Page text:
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How To Tie a Prince Nymph

October 19, 2016

The Prince Nymph is an extremely well-known pattern in the world of fly fishing. Some may even call it "legendary." There's an obvious reason why it's such a popular fly that finds a place in many anglers' fly boxes—it catches lots of fish! I have personally caught several species while using Prince Nymphs such as trout, small steelhead, and panfish, and I usually have a few hanging out somewhere in one of my freshwater fly boxes. Not only does this fly produce results, but (thankfully) it's relatively easy to tie and in my opinion is one of the best "starter nymphs" to create because of its overall simplicity. Let's get to tying a simple 10-step example of a Prince Nymph!

 

My Materials:

 

Hook: Tiemco TMC5263 Size 12

Thread: Black 6/0

Tail: Brown Goose Biots

Body: Peacock Herl

Ribbing: Size 14 Flat Silver/Gold Tinsel (fine tinsel or wire are popular as well)

Hackle: Brown

Wings: White Goose Biots

Weight: Fine Lead Wire (optional)

 

1.) Before you start actually tying the fly, wrap your weight onto the hook shank. If desired, you can first lay down a quick thread base before wrapping the wire. Secure the weight with some crisscrossing thread wraps. Wrapping weight on the hook not only allows the fly to sink faster, but also adds bulk which means you can use less material to build up the body in later steps.

 

2.) Take 2 goose biots and tie them in so they are angled slightly outwards. I like to position them with a soft/loose wrap or two before firmly wrapping them down. Biots can be tricky to work with so be patient here! If you prefer, tying in one at a time may also be helpful.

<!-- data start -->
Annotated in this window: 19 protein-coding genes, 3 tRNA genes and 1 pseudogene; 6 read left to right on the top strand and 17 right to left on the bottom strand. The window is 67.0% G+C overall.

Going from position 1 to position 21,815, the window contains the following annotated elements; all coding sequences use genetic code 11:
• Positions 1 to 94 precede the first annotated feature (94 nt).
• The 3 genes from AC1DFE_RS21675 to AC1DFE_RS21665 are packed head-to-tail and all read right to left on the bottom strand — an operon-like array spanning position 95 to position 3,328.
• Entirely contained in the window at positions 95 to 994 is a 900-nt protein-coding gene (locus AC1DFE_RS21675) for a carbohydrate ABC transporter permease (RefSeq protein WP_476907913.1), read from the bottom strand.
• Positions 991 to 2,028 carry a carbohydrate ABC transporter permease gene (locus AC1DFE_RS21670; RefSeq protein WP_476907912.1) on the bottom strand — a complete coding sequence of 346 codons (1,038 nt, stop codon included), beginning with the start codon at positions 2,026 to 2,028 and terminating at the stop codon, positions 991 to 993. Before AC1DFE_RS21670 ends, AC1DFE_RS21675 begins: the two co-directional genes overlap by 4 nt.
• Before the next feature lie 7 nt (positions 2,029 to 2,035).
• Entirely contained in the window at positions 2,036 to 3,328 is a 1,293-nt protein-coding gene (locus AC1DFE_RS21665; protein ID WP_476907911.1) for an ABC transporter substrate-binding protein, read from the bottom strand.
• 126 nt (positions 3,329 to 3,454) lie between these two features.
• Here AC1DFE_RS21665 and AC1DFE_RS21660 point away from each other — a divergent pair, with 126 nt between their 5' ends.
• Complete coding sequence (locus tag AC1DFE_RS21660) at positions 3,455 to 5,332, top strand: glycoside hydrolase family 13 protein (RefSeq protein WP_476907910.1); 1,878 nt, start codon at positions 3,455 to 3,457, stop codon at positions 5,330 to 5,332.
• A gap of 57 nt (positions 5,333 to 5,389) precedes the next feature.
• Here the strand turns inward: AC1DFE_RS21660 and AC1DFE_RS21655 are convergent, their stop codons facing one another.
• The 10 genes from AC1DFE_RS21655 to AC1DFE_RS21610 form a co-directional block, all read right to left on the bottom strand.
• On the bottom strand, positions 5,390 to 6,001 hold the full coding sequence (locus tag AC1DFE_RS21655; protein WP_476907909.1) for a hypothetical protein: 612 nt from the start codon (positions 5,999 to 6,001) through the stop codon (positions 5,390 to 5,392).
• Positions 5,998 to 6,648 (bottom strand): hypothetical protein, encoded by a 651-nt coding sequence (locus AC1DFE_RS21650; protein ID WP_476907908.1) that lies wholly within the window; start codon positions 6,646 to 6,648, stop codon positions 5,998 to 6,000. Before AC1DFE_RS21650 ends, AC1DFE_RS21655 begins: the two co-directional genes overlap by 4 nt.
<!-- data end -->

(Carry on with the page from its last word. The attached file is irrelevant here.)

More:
3.) Tie-in 2 or 3 peacock herls all together at the rear.

 

4.) Tie-in your ribbing material at the same spot. The tinsel I used was silver on one side and gold on the other, so I tied it in with the silver side facing up. That way, when its wrapped the gold will show.

 

5.) Re-position your thread up near the front. Next, I like to grab the herls with hackle pliers and twist them all together a few times which makes them easier for me to wrap efficiently. Finally, I wrap this "braid" of herls forward to just behind the eye, secure them with my thread, and clip the excess. You can build the body with a bit of taper for an even "buggier" look if you wish.

 

6.) Wrap the ribbing forward to the spot where your thread is waiting. I like to make about 3-4 wraps evenly spaced around the herl. Using thinner tinsel or wire will "hide" the ribbing in the herl a bit better, but I wanted this example to have a bit more flash so I chose a thicker tinsel that overlays the body more. Once at the front, secure the ribbing and clip the excess.

 

7.) Tie-in your hackle at the front of the body and wrap it at this spot. I prefer not going too thick with it which usually means 2 or 3 wraps before securing it. After securing and trimming the excess, you can clip the hackle fibers on top of the fly where the wings will go or simply leave them alone as I do here.

 

8.) To help "organize" the hackle, hold it back and make a few wraps right at the base. This will help sweep it back a bit.

 

9.) Select 2 white biots for the wings and tie them in so they are separated similar to the tail. I like the wingtips to be about even with the end of the herl body. Personally, I find tying in each wing one at a time to be easier.

 

 

10.) Finally, finish off the fly with a neat thread head, whip finish, apply some head cement, and go fishing!

 

 

 

 

 

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